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Sent in by Caleb C

 

I have enjoyed reading some of the testimonials on this site. I concur with so many of the thought processes shared. I myself, cannot imagine that the God of the Bible and Christianity is for real. I do believe in Karma or at least some kind of "spirit force." I mean, I've at least experienced at times in my life the old adage, "what goes around comes around."

 

Coming out with my doubts and disbeliefs now is hard for me for several reasons. 1. All of my friends are devout Christians... I don't wanna lose them. 2. I've been programmed my whole life to believe in the God of Christianity. 3. I am a former youth pastor and non profit ministry director where I preached so passionately about the truths of God and Jesus Christ. We saw hundreds saved!

 

None of it makes sense anymore though. There is no rhyme or reason to the truths of the Bible. None of the guarantees work, and the history is not very credible at all. I have such a problem with how the canon of scripture for the Bible was compiled too. I mean, all of those "saints" with all of their agendas, deciding on what the sacred text should be. Seems so political, and godless to me. I mean, aren't they the very kind of men that the modern Christian Faith's founders dissented from?

 

My wife started having these feelings first. She came out to me about her disbelief several years ago. She was raised in church, and was programmed to belief in Jesus as God since birth. It just never became real to her.

 

Anyway, I guess my biggest problem is making the decision to leave it all behind. I'm scared to close that window, because I could be wrong. I almost feel that if I never formally make the decision to leave Christianity behind, I can still go back to God if I need to. Isn't that lame? It is all just fear on my part. If I'm right, and the God of the Bible does not exist, we are screwed. I mean, we just die and that's it! That is a scary proposition to me. Anyway, I guess I am writing this to hear advice from anyone that may have had, or is having an experience like mine. Thanks for reading.

 

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I can relate to your fear of leaving your friends and the only way of life you have ever known. I'm going through all of that now. The whole 48 years of my life were spent in the church. Leaving means much more than not believing anymore. Your whole life changes. My close friends have taken the news pretty well. None of them tried to talk me out of it and all said they still wanted to be friends. It's still strange to be around them though. It reminds me that we are very different now. When I start thinking of what it would be like to go back, I get this ludicrous mental image of millions of animals on a big boat with the whole world covered in water and remember that to go back to my church, I would have to say that I believed that really happened! Brings me back to reality every time.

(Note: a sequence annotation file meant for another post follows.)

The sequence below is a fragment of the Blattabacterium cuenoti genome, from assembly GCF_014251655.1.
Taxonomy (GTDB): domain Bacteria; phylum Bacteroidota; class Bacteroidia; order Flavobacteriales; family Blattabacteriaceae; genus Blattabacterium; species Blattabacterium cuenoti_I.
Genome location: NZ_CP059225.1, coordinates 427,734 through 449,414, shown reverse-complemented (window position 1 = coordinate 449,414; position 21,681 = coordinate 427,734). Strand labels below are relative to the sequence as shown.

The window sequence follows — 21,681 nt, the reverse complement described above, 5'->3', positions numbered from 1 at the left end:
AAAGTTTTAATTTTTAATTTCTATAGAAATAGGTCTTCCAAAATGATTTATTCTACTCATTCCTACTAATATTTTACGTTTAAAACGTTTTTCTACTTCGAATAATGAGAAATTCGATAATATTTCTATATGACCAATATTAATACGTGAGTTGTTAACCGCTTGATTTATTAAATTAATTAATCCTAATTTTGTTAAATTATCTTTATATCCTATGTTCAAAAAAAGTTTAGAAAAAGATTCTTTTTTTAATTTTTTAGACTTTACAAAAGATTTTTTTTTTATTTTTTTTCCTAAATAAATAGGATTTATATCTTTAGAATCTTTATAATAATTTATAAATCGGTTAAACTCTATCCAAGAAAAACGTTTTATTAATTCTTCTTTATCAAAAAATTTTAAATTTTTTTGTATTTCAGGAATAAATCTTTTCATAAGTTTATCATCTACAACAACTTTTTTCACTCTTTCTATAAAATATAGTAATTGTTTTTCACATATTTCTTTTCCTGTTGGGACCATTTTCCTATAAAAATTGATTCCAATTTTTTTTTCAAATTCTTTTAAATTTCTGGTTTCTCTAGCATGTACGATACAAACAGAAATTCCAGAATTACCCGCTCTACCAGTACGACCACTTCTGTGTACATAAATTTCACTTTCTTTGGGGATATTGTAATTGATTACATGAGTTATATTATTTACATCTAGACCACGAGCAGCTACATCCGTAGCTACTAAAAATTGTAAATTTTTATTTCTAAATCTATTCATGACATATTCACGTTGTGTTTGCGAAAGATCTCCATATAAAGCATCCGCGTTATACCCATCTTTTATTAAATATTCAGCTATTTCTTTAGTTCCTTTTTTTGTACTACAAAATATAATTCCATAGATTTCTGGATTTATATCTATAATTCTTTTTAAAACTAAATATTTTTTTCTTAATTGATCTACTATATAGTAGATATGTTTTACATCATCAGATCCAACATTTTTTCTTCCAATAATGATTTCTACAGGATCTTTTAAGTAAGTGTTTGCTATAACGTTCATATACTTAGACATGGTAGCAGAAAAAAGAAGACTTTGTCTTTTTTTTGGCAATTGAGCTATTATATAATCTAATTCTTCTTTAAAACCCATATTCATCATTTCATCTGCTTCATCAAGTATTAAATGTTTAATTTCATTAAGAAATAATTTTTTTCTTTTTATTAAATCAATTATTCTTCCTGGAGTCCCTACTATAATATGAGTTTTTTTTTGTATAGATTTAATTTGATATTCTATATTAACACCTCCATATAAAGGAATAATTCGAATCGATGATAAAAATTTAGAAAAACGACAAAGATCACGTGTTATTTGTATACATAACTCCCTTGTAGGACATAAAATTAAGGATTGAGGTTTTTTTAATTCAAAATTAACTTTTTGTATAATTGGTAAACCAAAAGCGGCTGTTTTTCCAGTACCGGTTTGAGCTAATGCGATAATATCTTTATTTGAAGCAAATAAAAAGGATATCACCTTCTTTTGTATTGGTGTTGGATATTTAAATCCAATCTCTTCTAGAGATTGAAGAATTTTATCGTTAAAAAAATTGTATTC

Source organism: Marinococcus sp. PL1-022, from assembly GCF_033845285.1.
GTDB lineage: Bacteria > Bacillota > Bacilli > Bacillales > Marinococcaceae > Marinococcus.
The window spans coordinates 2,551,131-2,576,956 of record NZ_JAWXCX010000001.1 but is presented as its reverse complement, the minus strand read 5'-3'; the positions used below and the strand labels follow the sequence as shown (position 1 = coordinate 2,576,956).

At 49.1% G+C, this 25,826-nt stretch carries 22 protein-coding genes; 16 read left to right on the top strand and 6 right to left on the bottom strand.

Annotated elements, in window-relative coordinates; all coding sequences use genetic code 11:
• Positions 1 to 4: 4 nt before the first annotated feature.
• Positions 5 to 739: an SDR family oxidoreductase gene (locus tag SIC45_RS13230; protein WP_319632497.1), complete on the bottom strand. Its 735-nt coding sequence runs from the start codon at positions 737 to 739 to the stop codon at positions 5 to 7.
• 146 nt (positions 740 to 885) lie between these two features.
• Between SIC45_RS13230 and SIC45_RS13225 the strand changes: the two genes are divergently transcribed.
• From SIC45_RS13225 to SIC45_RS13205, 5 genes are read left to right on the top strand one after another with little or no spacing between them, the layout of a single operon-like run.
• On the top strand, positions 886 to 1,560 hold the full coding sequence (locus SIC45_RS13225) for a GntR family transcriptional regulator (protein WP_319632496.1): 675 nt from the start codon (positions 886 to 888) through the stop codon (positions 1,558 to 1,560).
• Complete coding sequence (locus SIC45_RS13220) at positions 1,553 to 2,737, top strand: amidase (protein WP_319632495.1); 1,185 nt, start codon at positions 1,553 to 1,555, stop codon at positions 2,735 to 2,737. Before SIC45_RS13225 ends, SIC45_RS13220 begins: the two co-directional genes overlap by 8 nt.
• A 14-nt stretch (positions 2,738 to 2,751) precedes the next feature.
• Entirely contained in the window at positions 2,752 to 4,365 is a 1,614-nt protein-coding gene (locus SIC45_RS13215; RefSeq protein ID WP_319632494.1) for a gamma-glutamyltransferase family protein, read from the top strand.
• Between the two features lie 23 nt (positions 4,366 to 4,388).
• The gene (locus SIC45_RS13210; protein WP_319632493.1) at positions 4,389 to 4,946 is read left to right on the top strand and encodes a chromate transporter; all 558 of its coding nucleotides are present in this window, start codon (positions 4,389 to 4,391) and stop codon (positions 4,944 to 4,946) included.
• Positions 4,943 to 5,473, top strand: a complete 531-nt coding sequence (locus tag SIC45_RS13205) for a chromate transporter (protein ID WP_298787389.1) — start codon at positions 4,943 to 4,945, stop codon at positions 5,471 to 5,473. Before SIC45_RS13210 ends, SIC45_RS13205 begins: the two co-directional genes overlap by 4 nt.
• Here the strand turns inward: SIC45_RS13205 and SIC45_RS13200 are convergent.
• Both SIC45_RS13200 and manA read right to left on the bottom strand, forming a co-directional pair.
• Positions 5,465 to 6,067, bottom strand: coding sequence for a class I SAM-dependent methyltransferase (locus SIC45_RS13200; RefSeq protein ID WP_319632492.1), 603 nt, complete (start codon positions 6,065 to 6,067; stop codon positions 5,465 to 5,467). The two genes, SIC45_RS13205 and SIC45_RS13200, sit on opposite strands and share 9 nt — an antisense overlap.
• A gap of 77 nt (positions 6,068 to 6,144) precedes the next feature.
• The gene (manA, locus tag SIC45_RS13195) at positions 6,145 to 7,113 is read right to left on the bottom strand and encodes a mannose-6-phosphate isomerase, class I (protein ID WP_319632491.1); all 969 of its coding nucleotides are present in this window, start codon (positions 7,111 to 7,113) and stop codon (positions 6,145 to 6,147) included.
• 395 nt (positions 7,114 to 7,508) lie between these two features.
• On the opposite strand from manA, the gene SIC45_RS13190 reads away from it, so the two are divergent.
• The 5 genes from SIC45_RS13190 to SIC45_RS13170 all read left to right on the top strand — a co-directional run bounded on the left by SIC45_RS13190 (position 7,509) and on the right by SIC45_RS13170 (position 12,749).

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I am going through what you are going through for awhile now. Yes it does get better. It is slow adjustment. The feeling o freedom is great but takes time to adjust to a different mentality. You do start to think much clearer though. You start to see the Bible in a different light. You start to see all the contradictions and how so much of it is telling you that you better believe (don't thingk for yourself). It is kind of a programming to keep you there. I am with you though. it seems life has little meaning if this is all there is. Real depressing if you thinik about it. I love life and I hope there is something out there. The Bible just doesn't seem to have the answers. At least I have never know God to talk to me. I believe now that if there is a God wh created me then the onus is on him to let me know not some guy dressed up on Sunday telling me to believe his theology.

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I am going through what you are going through for awhile now. Yes it does get better. It is slow adjustment. The feeling o freedom is great but takes time to adjust to a different mentality. You do start to think much clearer though. You start to see the Bible in a different light. You start to see all the contradictions and how so much of it is telling you that you better believe (don't thingk for yourself). It is kind of a programming to keep you there. I am with you though. it seems life has little meaning if this is all there is. Real depressing if you thinik about it. I love life and I hope there is something out there. The Bible just doesn't seem to have the answers. At least I have never know God to talk to me. I believe now that if there is a God wh created me then the onus is on him to let me know not some guy dressed up on Sunday telling me to believe his theology.

Wow. Very impressive Soor. And I think you have it so absolutely correct at the end there, that if God really want me to believe in him, then it is only him, and no one else, that could convince me of his existence. That's the same thing how we know people around us. I don't pretend to communicate or believe there is someone called Bob that know my name and is secretly helping me through events around me, and my only knowledge about him is through my neighbor. We don't normally behave that way, but when it comes to religion, we tend to let so much junk through, in the name of "belief" (i.e. gullibility). And again, I'm impressed Soor, and I'm glad that you're sticking around. :)